One of the greatest pleasures provided by recent Valve games has been the option to play through them again with the developers' commentary enabled, accessing the team's comments by nudging little speech bubbles dotted around the worlds of Portal, Episode Two and even Team Fortress 2. As anyone's who had the pleasure of reading through Raising the Bar will tell you, these guys know a thing or two about guiding you around a complex world and getting you to enjoy it for the reasons they intended.
With Left 4 Dead, the difficulty of doing so was greatly complicated by the dynamic nature of the challenges you faced as a player, many of which are regulated by the stunning AI director. Not only that, but the decisions made by four individual, human-controlled players on the survivors' side, and potentially by another four playing as special infected, threw the traditional static conditions faced by the game's designers further out of whack. It meant that Valve had to learn a lot of new approaches quickly (or, well, as quickly as possible). It's a challenge that's been amplified further by Left 4 Dead 2.
With that in mind, in addition to our thoughts about Left 4 Dead 2's new Dark Carnival campaign - shown for the first time just prior to the Penny Arcade Expo, and previewed and analysed elsewhere on the site - we sat down with Valve's Chet Faliszek to talk a bit about how the Washington developer faces down these challenges, and how it retains the first game's inviting simplicity in the process.
Eurogamer: Does it feel like the way Valve approaches the making of or release of games has changed significantly since the old days?
Chet Faliszek: No. Outwardly I think people see that, but inwardly there's no change.
We looked at the issues we had and things we wanted to do, and realised they weren't something you could do piecemeal. Like, you can't introduce just one of the new creatures when they play off of each other. The Jockey doesn't make sense unless you have things like the Spitter, but then that's only solving one part of the problem - the other part of the problem the Charger solves.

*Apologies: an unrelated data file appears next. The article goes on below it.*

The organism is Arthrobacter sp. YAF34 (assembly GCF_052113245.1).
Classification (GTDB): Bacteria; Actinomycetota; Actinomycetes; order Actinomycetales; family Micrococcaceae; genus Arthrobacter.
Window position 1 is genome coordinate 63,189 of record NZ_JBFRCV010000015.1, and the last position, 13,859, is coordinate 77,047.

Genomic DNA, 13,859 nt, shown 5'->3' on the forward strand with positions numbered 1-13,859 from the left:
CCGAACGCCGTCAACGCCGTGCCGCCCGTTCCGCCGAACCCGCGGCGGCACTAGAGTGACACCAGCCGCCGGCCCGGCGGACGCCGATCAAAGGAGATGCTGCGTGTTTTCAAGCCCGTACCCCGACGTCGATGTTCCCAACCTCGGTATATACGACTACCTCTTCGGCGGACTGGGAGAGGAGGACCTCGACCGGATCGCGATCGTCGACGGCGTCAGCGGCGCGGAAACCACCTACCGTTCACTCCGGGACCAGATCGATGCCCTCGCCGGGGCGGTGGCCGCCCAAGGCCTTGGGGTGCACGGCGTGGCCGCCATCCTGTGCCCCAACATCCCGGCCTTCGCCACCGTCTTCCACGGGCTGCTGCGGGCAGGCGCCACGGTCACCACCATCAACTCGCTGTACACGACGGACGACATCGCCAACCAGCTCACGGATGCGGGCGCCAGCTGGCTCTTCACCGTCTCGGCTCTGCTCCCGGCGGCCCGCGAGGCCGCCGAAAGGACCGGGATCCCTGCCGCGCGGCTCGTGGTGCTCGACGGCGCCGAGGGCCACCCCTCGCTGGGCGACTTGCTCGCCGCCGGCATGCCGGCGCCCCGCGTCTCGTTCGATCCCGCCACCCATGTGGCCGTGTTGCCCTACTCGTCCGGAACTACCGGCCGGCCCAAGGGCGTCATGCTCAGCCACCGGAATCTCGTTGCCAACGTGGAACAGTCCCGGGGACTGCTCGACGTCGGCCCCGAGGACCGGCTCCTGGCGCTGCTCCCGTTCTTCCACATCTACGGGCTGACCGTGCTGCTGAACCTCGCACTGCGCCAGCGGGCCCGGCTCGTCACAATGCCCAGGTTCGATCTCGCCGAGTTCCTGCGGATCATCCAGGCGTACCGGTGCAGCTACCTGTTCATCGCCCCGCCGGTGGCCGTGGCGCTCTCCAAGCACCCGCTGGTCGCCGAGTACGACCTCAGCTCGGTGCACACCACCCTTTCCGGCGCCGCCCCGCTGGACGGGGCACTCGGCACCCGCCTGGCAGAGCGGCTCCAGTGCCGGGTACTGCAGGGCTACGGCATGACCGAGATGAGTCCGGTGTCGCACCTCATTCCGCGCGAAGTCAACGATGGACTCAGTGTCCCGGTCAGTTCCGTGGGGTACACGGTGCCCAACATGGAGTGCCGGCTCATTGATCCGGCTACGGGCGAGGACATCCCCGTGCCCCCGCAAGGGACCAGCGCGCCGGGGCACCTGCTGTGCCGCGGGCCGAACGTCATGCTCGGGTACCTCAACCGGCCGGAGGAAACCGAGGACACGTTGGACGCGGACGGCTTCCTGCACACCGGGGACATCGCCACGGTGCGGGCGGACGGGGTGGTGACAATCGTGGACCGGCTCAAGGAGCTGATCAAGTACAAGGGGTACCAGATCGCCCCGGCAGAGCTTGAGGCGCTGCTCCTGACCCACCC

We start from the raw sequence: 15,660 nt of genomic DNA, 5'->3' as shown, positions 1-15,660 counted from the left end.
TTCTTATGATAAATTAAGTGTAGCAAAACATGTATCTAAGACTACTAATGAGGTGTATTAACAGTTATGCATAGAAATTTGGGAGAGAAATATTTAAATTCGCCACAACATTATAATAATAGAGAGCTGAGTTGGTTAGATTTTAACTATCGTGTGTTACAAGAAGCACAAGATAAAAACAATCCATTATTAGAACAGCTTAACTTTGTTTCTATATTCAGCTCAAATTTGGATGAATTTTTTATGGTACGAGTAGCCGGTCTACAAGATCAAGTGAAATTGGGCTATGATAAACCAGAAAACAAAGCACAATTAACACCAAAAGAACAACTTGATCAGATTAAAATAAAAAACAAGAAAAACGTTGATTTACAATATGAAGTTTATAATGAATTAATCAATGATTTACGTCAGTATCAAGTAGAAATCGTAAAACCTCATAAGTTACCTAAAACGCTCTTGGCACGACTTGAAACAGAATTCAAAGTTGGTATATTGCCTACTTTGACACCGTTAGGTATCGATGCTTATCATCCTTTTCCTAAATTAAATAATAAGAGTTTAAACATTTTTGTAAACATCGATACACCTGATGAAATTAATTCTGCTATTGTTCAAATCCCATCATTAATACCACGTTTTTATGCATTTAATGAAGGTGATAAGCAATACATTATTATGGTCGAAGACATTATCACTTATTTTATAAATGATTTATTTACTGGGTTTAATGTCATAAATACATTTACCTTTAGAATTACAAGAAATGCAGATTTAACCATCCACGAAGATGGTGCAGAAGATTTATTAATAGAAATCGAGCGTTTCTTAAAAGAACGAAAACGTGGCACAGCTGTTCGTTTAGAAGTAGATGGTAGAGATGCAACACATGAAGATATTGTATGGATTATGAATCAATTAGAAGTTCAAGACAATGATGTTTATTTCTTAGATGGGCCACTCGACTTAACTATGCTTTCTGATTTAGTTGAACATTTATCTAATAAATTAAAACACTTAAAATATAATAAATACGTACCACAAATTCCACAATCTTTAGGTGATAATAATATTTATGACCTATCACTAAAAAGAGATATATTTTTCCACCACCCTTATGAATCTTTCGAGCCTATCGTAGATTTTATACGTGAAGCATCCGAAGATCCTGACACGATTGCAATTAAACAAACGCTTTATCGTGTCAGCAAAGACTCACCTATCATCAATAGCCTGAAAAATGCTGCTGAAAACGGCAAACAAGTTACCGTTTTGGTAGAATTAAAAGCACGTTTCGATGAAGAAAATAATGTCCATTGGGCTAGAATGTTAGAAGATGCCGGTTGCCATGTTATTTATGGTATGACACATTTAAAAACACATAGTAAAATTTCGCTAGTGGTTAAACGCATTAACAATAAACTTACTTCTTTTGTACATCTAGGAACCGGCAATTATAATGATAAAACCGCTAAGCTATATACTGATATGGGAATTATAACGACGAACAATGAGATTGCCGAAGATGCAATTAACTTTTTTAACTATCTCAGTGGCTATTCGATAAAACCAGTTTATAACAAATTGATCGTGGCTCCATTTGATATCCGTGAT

Then you've got to have all those together. Then the AI director has to know how to use those. Then also you're saying that sometimes we want to have these kind of controls, so it becomes a whole rewriting of the director, a whole rewriting of the creature AI and how you add creatures. In Left 4 Dead 1, it would have been very difficult to add a new creature in a short period of time.
Eurogamer: People imagine it's modular, but actually it's really tightly bound.
Chet Faliszek: It's modular now! It's very modular now. We definitely worked on Left 4 Dead 2 with the idea that we wanted to be able to keep going back to what we do, and having that happen. That's not to diss Left 4 Dead 1 - we think it's great, I still play it - but Left 4 Dead 2 is taking all that, refining it, making it better, adding a ton more to it.
Eurogamer: Can you expand on the changes to the AI director in specific detail?
Chet Faliszek: For example, often when you played Left 4 Dead 1, the AI director's already making it different every time, and making some of his choices based on how you're doing, but equally with that it would still kind of beat you up if you were doing poorly - it would want to keep the game interesting, and not just let you walk it with 1 health point, because that's not exciting.
So we wanted to take that idea and take it even further with the director 2.0. There's a campaign where weather events happen, and if you're doing really well you're going to be getting these, because you know how to handle them, and you hear the weather events coming, you hole up some place, you fight it off, you move on.
It has a bigger stable of creatures to send your way now. On top of that, some of the campaigns have... I think all the campaigns at least one map that reconfigures itself based on how you do in the previous map. So it will make paths harder, or shorter. One of the real simple things in Left 4 Dead is 'distance equals difficulty' - and so if the director also takes a path that's longer for you it's going to be harder, versus if you're doing poorly... I've had it once make a straight-line path across something, and it's like, 'You're insulting me. We're better that.'